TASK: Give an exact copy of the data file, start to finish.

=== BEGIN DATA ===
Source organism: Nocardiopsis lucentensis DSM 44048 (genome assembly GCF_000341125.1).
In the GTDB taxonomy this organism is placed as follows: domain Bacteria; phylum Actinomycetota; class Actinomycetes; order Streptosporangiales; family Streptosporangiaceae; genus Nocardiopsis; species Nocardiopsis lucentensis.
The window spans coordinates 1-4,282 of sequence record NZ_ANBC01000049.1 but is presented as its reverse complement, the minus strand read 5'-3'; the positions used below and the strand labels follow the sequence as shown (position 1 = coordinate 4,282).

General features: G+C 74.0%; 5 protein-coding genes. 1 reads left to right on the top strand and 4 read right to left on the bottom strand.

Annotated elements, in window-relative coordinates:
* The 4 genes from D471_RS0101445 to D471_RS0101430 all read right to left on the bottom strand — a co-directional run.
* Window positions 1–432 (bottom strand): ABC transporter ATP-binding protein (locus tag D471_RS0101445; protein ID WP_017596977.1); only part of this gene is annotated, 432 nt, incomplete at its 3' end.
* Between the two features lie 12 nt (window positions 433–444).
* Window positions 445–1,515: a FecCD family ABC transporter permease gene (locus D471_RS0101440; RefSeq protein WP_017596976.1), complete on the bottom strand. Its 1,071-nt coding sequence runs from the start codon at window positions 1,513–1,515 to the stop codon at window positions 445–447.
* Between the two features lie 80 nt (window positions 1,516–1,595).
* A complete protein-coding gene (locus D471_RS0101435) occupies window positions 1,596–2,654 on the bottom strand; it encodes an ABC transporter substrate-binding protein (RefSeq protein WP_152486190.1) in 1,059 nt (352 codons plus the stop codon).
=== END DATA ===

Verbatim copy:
Source organism: Nocardiopsis lucentensis DSM 44048 (genome assembly GCF_000341125.1).
In the GTDB taxonomy this organism is placed as follows: domain Bacteria; phylum Actinomycetota; class Actinomycetes; order Streptosporangiales; family Streptosporangiaceae; genus Nocardiopsis; species Nocardiopsis lucentensis.
The window spans coordinates 1-4,282 of sequence record NZ_ANBC01000049.1 but is presented as its reverse complement, the minus strand read 5'-3'; the positions used below and the strand labels follow the sequence as shown (position 1 = coordinate 4,282).

General features: G+C 74.0%; 5 protein-coding genes. 1 reads left to right on the top strand and 4 read right to left on the bottom strand.

Annotated elements, in window-relative coordinates:
* The 4 genes from D471_RS0101445 to D471_RS0101430 all read right to left on the bottom strand — a co-directional run.
* Window positions 1–432 (bottom strand): ABC transporter ATP-binding protein (locus tag D471_RS0101445; protein ID WP_017596977.1); only part of this gene is annotated, 432 nt, incomplete at its 3' end.
* Between the two features lie 12 nt (window positions 433–444).
* Window positions 445–1,515: a FecCD family ABC transporter permease gene (locus D471_RS0101440; RefSeq protein WP_017596976.1), complete on the bottom strand. Its 1,071-nt coding sequence runs from the start codon at window positions 1,513–1,515 to the stop codon at window positions 445–447.
* Between the two features lie 80 nt (window positions 1,516–1,595).
* A complete protein-coding gene (locus D471_RS0101435) occupies window positions 1,596–2,654 on the bottom strand; it encodes an ABC transporter substrate-binding protein (RefSeq protein WP_152486190.1) in 1,059 nt (352 codons plus the stop codon).